In March of 2020, as America burned, companies had before them a mission impossible: how to speak to an audience of people affected by COVID in an authentic, compassionate, and poignant way. As people faced the first few months of lockdown, trying to regain a sense of normalcy in newly restricted lives, buyer psychology and buyer behavior changed dramatically.
Careful planning of marketing strategies and tactics fell by the wayside. Meticulously detailed campaigns based on intricate budgets for social, digital, influencer, retail, and other marketing efforts, merited revisiting. As communities, institutions, and entire nations began shutting down and closing their borders to reduce the spread of a virulent enemy, companies had to prove resilient and pivot, or simply put, become irrelevant.
The bottom line was that marketers could no longer speak to a pre-COVID world. When the word epidemic changed to pandemic, organizations – the smart ones – turned to research and listening as a way to stay informed.
Some of their findings were unsurprising. According to a YouTube Brand Summit held in May via YouTube Live (of course!), some of their initial findings centered on the amount of time people spent online. Totally unsurprising! Media consumption had increased. The question became, however, what were we doing online? What kind of content were we consuming? Where were we consuming it from?
The numbers were staggering and the data was revealing:
Components of marketing communications had to be diligently revisited as companies reevaluated and updated their messaging to target audiences. Audiences were looking for fresh and diverse content to keep us interested and engaged, and companies had to point out the pink elephant in the room: the world as we knew it was over.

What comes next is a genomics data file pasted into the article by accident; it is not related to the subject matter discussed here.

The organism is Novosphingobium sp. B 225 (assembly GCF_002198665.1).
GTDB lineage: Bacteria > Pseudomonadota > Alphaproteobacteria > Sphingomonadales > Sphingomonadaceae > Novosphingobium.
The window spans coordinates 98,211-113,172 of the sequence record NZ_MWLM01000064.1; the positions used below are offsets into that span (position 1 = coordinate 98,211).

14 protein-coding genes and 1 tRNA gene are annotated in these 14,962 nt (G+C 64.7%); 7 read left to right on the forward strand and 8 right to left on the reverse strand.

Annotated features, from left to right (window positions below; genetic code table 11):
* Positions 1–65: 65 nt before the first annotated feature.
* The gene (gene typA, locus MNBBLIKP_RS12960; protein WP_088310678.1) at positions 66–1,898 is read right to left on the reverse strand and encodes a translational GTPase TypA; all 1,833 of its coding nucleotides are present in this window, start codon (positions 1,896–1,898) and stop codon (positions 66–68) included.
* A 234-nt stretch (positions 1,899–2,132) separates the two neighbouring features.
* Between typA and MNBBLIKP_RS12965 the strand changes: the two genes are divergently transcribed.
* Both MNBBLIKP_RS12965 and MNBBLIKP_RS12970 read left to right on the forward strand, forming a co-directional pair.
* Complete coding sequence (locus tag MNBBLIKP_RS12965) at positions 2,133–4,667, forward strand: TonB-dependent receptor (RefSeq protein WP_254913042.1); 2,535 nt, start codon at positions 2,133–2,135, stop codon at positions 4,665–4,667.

What were some of the ways that companies responded that we can look up to?
One company that was able to pivot in an exemplary manner was Guinness. They immediately revisited their St. Patrick’s Day marketing campaigns, re-worked their messaging, and absolutely brilliantly delivered this video on March 13, 2020, less than a handful of days before the holiday:
Guinness used various marketing communication formats to their full potential:
Dynamic Visual Imagery
Illustrating togetherness with this snippet of people working together to win in a game of tug-of-war.
Static Image and Speaking
Snapshot of two men posing for a photograph as the speaker acknowledges that “this year things feel different”
The music was also right on target: quintessentially Irish bagpipe music conveying a sense of camaraderie and even cheerfulness that somehow, somehow, everything would be okay.
My own workplace delivered this message to employees:
“Question everything we are doing and saying, because it will be seen by everyone, and literally everyone on Earth is going through this, together.”
The companies that adjusted their communication modes and responded with empathy across the various platforms they employ, and also took advantage of all the different marketing communications elements at their fingertips, inevitably gained a loyal audience. As one YouTube commentator wrote below the Guiness video:
“Bro, did I just tear up at a beer commercial? Seriously, first thing to make me feel okay in the last couple days.”Mitch Gibson